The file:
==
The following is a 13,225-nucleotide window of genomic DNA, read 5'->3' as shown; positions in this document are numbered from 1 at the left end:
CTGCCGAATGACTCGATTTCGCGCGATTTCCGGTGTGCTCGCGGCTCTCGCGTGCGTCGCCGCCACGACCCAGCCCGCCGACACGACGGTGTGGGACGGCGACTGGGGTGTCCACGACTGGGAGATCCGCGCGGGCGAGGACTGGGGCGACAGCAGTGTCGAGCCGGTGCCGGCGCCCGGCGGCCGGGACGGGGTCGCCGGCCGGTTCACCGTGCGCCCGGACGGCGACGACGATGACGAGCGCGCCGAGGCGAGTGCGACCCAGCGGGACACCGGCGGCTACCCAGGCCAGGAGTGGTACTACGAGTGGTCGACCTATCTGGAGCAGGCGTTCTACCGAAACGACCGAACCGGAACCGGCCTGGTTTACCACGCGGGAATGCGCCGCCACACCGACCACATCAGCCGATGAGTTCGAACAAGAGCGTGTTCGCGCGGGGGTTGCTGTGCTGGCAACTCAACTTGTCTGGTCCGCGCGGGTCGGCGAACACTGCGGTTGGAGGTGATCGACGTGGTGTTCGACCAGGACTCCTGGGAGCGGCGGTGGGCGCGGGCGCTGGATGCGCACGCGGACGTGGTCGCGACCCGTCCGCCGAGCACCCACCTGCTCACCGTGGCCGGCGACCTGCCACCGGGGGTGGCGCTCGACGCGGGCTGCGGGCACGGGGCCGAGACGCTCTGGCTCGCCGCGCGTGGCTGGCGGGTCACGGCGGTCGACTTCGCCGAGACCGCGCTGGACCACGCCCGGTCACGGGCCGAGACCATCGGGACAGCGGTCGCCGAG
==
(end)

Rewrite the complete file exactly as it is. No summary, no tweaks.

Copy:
The following is a 13,225-nucleotide window of genomic DNA, read 5'->3' as shown; positions in this document are numbered from 1 at the left end:
CTGCCGAATGACTCGATTTCGCGCGATTTCCGGTGTGCTCGCGGCTCTCGCGTGCGTCGCCGCCACGACCCAGCCCGCCGACACGACGGTGTGGGACGGCGACTGGGGTGTCCACGACTGGGAGATCCGCGCGGGCGAGGACTGGGGCGACAGCAGTGTCGAGCCGGTGCCGGCGCCCGGCGGCCGGGACGGGGTCGCCGGCCGGTTCACCGTGCGCCCGGACGGCGACGACGATGACGAGCGCGCCGAGGCGAGTGCGACCCAGCGGGACACCGGCGGCTACCCAGGCCAGGAGTGGTACTACGAGTGGTCGACCTATCTGGAGCAGGCGTTCTACCGAAACGACCGAACCGGAACCGGCCTGGTTTACCACGCGGGAATGCGCCGCCACACCGACCACATCAGCCGATGAGTTCGAACAAGAGCGTGTTCGCGCGGGGGTTGCTGTGCTGGCAACTCAACTTGTCTGGTCCGCGCGGGTCGGCGAACACTGCGGTTGGAGGTGATCGACGTGGTGTTCGACCAGGACTCCTGGGAGCGGCGGTGGGCGCGGGCGCTGGATGCGCACGCGGACGTGGTCGCGACCCGTCCGCCGAGCACCCACCTGCTCACCGTGGCCGGCGACCTGCCACCGGGGGTGGCGCTCGACGCGGGCTGCGGGCACGGGGCCGAGACGCTCTGGCTCGCCGCGCGTGGCTGGCGGGTCACGGCGGTCGACTTCGCCGAGACCGCGCTGGACCACGCCCGGTCACGGGCCGAGACCATCGGGACAGCGGTCGCCGAG